Cuba 2016

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22 members of our mission in front of the Patronato Synagogue in Havana, Cuba.

In every generation each person is obligated to see him/herself as if s/he went out from Egypt…

Tomorrow night Jews around the world will gather around the Seder table and read the verse above as part of the story of the Exodus from Egypt. When we say, “in every generation each person is obligated to see him/herself as if s/he went out from Egypt,” we call to mind the experience of redemption and the sacred narrative of the Jewish people. Wherever in the world Jews live in whatever language the Jewish community speaks they will recite these words and tell the story.

Tomorrow night I will be thinking about my new friends in Cuba who will recite these words in Hebrew and Spanish. I’ve just returned from an amazing 7-day humanitarian mission to Cuba with 21 members and friends of Temple Beth Hillel and Congregation Kol Ami. Each person made a financial contribution and carried a minimum of 10 pounds of donation items to gift to two synagogues in Havana, the Jewish community in Cienfuegos, and a maternity clinic in Trinidad.

TBH member, Paul Wunsch presents our tzedakah to the president of the Sephardic synagogue in Havana

TBH member, Paul Wunsch presents our tzedakah to the president of the Sephardic synagogue in Havana.

There are approximately 1,500 Jews in Cuba today, 3 synagogues in Havana and scattered communities throughout the country. There is no rabbi in Cuba.

Me, Rabbi Denise L. Eger, and the president of the Jewish community of Cuba, Adela Dworin.

Me, Rabbi Denise L. Eger, and the president of the Jewish community of Cuba, Adela Dworin.

Before the revolution (1959 for those who need a reminder) there were approximately 15,000 Jews, 6-7 Jewish day schools and a Jewish high school. Fidelism (the mixture of communism and socialism that exists today) forbade the practice of religion officially (the Jewish community still met as did other faiths, however if a person wanted to be involved in the government in anyway or attend university s/he could not participate) until 1990. In the 60s, 70s, and 80s there were not enough people to make a minyan for the High Holy Days. After 1990 and the collapse of socialist countries the Joint Distribution Committee helped to revive the Cuban Jewish community. Today 95% of Cuban Jews are intermarried. Most of the youth are making aliyah to Israel and there are serious concerns for the future of this community.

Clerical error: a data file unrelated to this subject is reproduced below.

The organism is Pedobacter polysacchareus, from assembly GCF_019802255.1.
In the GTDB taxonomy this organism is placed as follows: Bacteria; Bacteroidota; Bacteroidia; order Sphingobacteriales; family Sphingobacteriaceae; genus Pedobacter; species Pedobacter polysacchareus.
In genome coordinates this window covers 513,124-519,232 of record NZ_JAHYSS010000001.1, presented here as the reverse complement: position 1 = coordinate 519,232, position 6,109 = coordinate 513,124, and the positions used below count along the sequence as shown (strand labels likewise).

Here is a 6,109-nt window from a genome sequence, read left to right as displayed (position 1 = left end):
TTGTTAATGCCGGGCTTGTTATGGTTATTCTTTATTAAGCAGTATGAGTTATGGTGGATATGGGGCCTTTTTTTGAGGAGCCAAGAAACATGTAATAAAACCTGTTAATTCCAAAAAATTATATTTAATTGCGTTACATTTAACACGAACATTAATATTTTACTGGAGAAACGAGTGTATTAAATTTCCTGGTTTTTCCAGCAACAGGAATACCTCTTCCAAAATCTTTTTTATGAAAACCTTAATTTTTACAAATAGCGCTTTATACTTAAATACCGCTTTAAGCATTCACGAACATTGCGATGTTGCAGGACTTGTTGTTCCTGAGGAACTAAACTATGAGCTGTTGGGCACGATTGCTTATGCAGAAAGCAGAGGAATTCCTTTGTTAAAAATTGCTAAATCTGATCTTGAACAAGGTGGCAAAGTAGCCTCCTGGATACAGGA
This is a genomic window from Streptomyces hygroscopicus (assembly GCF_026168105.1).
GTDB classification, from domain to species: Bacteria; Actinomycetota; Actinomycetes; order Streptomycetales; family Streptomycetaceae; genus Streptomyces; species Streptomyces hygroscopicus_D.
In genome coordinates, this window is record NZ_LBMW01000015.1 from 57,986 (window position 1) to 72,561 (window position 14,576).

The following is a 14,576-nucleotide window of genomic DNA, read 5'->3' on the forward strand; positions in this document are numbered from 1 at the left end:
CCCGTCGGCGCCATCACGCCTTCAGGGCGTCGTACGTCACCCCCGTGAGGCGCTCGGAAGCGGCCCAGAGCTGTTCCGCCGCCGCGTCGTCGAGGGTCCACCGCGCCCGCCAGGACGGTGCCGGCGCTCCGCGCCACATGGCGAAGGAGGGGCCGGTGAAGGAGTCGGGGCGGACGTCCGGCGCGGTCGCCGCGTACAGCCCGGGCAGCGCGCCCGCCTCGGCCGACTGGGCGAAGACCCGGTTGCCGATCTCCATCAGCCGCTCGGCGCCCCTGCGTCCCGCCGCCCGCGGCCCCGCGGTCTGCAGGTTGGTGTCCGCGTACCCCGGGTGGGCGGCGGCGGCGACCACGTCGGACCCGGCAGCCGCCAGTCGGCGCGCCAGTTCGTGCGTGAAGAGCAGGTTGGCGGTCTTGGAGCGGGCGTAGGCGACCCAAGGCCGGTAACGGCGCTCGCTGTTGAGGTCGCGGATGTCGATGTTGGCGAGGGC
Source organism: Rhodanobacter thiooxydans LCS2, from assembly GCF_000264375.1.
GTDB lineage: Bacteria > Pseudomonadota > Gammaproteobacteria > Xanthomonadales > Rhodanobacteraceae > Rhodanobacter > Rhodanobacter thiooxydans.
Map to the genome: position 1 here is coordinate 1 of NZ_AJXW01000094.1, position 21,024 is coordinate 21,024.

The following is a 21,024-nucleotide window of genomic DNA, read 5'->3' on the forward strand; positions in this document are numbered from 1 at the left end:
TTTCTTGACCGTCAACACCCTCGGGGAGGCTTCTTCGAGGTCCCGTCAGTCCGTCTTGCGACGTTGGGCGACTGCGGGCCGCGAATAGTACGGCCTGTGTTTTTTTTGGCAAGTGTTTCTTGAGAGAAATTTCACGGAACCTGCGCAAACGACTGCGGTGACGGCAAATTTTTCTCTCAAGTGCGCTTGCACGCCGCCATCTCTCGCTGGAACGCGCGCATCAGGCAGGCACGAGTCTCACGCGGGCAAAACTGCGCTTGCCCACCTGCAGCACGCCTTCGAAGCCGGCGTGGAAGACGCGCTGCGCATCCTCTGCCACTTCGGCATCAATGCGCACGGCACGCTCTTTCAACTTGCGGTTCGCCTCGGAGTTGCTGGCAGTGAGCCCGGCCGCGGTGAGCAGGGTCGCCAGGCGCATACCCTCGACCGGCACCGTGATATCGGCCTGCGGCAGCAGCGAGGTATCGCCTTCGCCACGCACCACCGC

The Canadian Jewish community sent a shipment of Passover supplies to the Jewish community that gets evenly distributed to all of the communities throughout the country.

The Canadian Jewish community sent a shipment of Passover supplies to the Jewish community that gets evenly distributed to all of the communities throughout the country.

While we were in Cuba, we celebrated Shabbat at the Patronato synagogue and were hosted for Shabbat dinner. It was amazing to recite the familiar words to tunes that were familiar and unfamiliar and I don’t think there was a dry eye in our group when we recited the words of the Shema together. These words truly unite our people.

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TBH member Tobi Schneider presents tzedakah to Rebekah, the leader of the Jewish community of Cienfuegos.

We traveled outside of Havana to the city of Cienfuegos. There the Jewish community meets in the leader’s home. There are approximately 18 community members and for Seder they are traveling to another community to celebrate Passover together. There is power in numbers!

There is so much more to say and describe about Cuba, the amazing people and places that we saw. Another post for another time, perhaps. In the meantime, may you have a liberating Passover.

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About rabbisteinman

I am a rabbi living in North America. I was ordained from HUC-JIR. This is my blog.
This entry was posted in holidays, Politics, Temple Beth Hillel, tzedakah. Bookmark the permalink.

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